Inventories: Platforming games before Super Mario Bros. #02 – Jump Bug, Moon Patrol, Kangaroo, etc.
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Inventories: Platforming games before Super Mario Bros. #02 – Jump Bug, Moon Patrol, Kangaroo, etc.

August 30, 2019

Jump Bug – October 1981 Jump Bug can claim the distinction of being the first scrolling platformer, although it
still scrolls automatically at a fixed pace like a typical shoot-’em-up. The game is in
fact a kind of hybrid between the two genres, as all opposition can be blasted out of the
way. Unusually for a platform game there is no
separate jump button, since your car automatically keeps bouncing in to the air each time it
touches the ground. But that doesn’t make the controls any less challenging: You still
need to adjust the relative movement speed to get to the left or right on the screen,
and you can make the car drop down faster or give it an upwards boost in mid-air with
appropriately timed presses of up and down on the joystick. Jumping from highrise to highrise, cloud
to cloud or mountain to mountain, you have to grab money bags while
avoiding a range of enemies with differing behaviors.
At the end of the first stage the car enters a tunnel, where the pace changes to player-controlled,
multidirectional scrolling with many vertical twists and turns. But in contrast to the smooth
horizontal scrolling of the main segment, this part is awkward and choppy. Jump Bug also features the first underwater segment in a platforming game, and the wonky
controls there are just as annoying as in almost every underwater level since. A hopping car as the hero may seem like one of the odder aberrations of quirky Japanese
design, but there were actually several more platforming games starring motor vehicles,
as we will see later. Kaos – December 1981 Kaos, created by Illinois-based pinball and slot
machine company Game Plan, plays a bit like a cross between Donkey Kong and Frogger. Its colored rows of platforms always keep
shifting in a constant direction, and you have to jump between them in order to avoid
getting electrocuted at the borders, but later levels also allow walking off the screen to
wrap around at the opposite side. Your goal in each round is to pick up the
moving coins before they fall through the hole at the bottom, at which point they return
as vicious dragon creatures to eat you. Reaching one of the “Eye of Providence” symbols at
the top turns the awkward-looking protagonist into a sword-wielding king for a short while,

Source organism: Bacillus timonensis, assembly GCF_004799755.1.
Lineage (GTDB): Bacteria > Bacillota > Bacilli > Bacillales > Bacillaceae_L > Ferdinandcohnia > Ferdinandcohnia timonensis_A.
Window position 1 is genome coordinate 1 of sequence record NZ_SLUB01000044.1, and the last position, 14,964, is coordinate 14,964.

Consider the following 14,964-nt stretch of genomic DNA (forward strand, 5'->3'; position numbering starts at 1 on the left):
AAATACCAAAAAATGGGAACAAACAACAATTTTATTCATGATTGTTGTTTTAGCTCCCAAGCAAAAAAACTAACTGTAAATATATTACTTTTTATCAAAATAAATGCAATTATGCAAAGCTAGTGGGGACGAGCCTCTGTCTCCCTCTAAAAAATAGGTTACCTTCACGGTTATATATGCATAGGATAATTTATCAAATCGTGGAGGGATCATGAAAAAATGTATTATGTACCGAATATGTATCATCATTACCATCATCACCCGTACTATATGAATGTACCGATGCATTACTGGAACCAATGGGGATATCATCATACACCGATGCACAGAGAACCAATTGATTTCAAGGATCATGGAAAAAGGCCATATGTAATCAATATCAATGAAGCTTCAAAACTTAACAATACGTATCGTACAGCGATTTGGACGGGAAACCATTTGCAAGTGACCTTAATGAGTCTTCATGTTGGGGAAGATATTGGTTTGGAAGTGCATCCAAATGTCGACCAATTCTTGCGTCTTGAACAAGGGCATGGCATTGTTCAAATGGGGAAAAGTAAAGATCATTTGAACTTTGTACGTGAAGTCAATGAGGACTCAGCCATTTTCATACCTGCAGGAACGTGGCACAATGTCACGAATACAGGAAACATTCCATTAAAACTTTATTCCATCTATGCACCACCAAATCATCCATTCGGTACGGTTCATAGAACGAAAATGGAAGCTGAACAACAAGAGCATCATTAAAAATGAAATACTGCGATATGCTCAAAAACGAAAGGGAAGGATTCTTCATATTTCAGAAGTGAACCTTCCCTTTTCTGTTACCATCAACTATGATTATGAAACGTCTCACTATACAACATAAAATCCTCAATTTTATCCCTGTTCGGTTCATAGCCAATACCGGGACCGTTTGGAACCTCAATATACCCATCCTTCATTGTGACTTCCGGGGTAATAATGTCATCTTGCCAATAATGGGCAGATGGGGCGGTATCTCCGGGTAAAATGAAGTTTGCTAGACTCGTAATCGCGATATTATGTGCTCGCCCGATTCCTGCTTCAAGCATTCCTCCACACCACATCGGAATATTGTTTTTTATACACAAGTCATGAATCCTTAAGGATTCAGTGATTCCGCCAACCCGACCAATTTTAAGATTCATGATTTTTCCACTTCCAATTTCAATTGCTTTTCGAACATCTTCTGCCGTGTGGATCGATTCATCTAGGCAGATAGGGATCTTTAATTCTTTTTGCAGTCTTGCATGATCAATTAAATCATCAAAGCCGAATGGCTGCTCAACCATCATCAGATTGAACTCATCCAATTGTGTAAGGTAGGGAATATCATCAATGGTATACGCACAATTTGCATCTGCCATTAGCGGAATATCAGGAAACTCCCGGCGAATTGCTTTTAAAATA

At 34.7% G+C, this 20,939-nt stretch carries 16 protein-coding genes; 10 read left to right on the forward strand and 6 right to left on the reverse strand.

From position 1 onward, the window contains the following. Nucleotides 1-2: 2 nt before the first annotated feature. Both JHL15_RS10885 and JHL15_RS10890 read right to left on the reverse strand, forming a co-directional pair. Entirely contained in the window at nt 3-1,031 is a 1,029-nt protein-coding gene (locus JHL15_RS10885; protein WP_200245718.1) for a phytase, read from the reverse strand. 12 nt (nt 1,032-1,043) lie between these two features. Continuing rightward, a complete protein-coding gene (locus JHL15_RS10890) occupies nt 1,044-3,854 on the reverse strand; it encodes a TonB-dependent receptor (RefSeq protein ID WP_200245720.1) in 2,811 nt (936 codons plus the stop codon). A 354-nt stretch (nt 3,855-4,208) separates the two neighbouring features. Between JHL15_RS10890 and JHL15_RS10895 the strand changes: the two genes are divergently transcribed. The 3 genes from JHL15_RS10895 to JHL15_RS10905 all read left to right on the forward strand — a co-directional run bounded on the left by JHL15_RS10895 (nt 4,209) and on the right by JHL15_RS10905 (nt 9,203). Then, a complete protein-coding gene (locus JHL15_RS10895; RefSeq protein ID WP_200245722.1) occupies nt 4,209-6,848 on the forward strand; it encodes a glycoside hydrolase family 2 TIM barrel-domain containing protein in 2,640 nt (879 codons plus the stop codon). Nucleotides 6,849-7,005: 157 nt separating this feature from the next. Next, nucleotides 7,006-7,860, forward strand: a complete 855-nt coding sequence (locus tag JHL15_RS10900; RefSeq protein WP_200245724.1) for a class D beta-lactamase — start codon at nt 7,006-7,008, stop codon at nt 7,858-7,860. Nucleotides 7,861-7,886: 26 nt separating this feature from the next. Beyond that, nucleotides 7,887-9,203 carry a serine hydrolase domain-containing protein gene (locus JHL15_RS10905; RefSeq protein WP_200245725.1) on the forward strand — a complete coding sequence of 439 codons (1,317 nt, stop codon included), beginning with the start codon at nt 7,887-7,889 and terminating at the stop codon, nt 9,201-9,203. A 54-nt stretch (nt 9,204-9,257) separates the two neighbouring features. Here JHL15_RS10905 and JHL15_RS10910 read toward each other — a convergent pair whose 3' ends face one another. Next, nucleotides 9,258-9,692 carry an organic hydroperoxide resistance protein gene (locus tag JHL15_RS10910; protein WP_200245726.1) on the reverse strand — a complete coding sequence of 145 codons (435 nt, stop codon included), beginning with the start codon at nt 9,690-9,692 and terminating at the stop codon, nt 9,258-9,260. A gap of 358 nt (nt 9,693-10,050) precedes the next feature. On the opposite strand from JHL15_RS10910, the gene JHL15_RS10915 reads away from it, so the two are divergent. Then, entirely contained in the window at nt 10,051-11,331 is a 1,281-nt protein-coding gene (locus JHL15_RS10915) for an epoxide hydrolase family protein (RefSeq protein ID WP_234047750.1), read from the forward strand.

allowing you to fight back, much like Pac-Man’s power pills or Mario’s hammers before.
Kaos was the first proper platforming game developed in America after Frogs and had an
interesting concept with shades of the later Mario Bros., but its somewhat unpolished feel
might have prevented it from gaining any traction, despite Game Plan claiming that, quote: “Orders
are rolling in for KAOS at record numbers because players are choosing it over most
other video games”. Jack the Giantkiller – March 20th, 1982 Jack the Giantkiller follows the structure
established by Donkey Kong very closely, but features a really interesting mixture of
different elements with each new stage. It starts out with the hero climbing the beanstalk,
where he sometimes has to leap over to another branch, and can collect apples as ammunition to throw at attackers for the entire game. Then he conquers the giant’s home
while the duck is laying golden coins he can catch for score, steals one of three
items and takes it back down the beanstalk to his own house. Like in Donkey Kong, new stages are
added in between with each new loop. So eventually Jack also has to get up
a scrolling set of stairs with treacherous falling bricks and a cat chasing a mouse,
all of which he needs to avoid. There’s also a weird coral-like structure
with switching draw-bridges at the top. Balancing along the diagonals here is
really frustrating, especially in later loops when Jack is also attacked by lions and birds.
After snatching all the treasure, Jack of course gets to save the damsel in distress
by carrying her down just like his other trophies. If Donkey Kong introduced video games to storytelling
through cutscenes, Jack the Giantkiller tells it all through gameplay – except for a final